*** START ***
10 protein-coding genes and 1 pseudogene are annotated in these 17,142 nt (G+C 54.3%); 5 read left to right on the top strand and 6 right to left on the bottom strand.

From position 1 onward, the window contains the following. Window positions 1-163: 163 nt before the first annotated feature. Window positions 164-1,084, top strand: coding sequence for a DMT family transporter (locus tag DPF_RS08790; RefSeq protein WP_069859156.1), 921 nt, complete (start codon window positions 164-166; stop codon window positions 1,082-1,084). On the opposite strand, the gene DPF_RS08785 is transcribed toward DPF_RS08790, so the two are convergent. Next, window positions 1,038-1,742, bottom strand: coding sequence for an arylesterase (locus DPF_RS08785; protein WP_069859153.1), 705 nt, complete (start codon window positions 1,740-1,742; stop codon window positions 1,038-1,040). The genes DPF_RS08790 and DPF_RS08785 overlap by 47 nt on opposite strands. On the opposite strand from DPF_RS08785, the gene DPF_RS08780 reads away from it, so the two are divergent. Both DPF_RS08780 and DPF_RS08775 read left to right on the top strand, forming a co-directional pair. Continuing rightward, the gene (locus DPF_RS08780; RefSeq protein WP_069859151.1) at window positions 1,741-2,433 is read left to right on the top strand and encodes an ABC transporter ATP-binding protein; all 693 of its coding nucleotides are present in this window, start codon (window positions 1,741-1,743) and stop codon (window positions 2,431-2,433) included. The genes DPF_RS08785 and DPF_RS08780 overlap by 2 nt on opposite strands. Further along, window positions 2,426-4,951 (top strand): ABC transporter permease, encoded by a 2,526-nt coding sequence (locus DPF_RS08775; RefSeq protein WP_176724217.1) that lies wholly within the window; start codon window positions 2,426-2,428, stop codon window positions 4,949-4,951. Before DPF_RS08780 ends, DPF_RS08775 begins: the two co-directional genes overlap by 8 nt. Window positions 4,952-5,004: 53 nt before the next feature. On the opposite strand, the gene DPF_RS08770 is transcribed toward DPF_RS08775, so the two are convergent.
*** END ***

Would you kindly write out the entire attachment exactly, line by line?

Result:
10 protein-coding genes and 1 pseudogene are annotated in these 17,142 nt (G+C 54.3%); 5 read left to right on the top strand and 6 right to left on the bottom strand.

From position 1 onward, the window contains the following. Window positions 1-163: 163 nt before the first annotated feature. Window positions 164-1,084, top strand: coding sequence for a DMT family transporter (locus tag DPF_RS08790; RefSeq protein WP_069859156.1), 921 nt, complete (start codon window positions 164-166; stop codon window positions 1,082-1,084). On the opposite strand, the gene DPF_RS08785 is transcribed toward DPF_RS08790, so the two are convergent. Next, window positions 1,038-1,742, bottom strand: coding sequence for an arylesterase (locus DPF_RS08785; protein WP_069859153.1), 705 nt, complete (start codon window positions 1,740-1,742; stop codon window positions 1,038-1,040). The genes DPF_RS08790 and DPF_RS08785 overlap by 47 nt on opposite strands. On the opposite strand from DPF_RS08785, the gene DPF_RS08780 reads away from it, so the two are divergent. Both DPF_RS08780 and DPF_RS08775 read left to right on the top strand, forming a co-directional pair. Continuing rightward, the gene (locus DPF_RS08780; RefSeq protein WP_069859151.1) at window positions 1,741-2,433 is read left to right on the top strand and encodes an ABC transporter ATP-binding protein; all 693 of its coding nucleotides are present in this window, start codon (window positions 1,741-1,743) and stop codon (window positions 2,431-2,433) included. The genes DPF_RS08785 and DPF_RS08780 overlap by 2 nt on opposite strands. Further along, window positions 2,426-4,951 (top strand): ABC transporter permease, encoded by a 2,526-nt coding sequence (locus DPF_RS08775; RefSeq protein WP_176724217.1) that lies wholly within the window; start codon window positions 2,426-2,428, stop codon window positions 4,949-4,951. Before DPF_RS08780 ends, DPF_RS08775 begins: the two co-directional genes overlap by 8 nt. Window positions 4,952-5,004: 53 nt before the next feature. On the opposite strand, the gene DPF_RS08770 is transcribed toward DPF_RS08775, so the two are convergent.